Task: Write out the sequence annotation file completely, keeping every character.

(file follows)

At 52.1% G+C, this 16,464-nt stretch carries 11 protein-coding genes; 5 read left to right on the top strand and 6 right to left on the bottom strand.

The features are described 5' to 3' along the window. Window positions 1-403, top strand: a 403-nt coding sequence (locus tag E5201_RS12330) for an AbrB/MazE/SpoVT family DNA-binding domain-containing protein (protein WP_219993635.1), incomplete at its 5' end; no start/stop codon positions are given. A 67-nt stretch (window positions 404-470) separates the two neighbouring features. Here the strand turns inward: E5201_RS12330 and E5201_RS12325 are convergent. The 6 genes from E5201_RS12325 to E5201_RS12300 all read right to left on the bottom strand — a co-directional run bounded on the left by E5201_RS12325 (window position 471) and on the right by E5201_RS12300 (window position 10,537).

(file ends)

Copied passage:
At 52.1% G+C, this 16,464-nt stretch carries 11 protein-coding genes; 5 read left to right on the top strand and 6 right to left on the bottom strand.

The features are described 5' to 3' along the window. Window positions 1-403, top strand: a 403-nt coding sequence (locus tag E5201_RS12330) for an AbrB/MazE/SpoVT family DNA-binding domain-containing protein (protein WP_219993635.1), incomplete at its 5' end; no start/stop codon positions are given. A 67-nt stretch (window positions 404-470) separates the two neighbouring features. Here the strand turns inward: E5201_RS12330 and E5201_RS12325 are convergent. The 6 genes from E5201_RS12325 to E5201_RS12300 all read right to left on the bottom strand — a co-directional run bounded on the left by E5201_RS12325 (window position 471) and on the right by E5201_RS12300 (window position 10,537).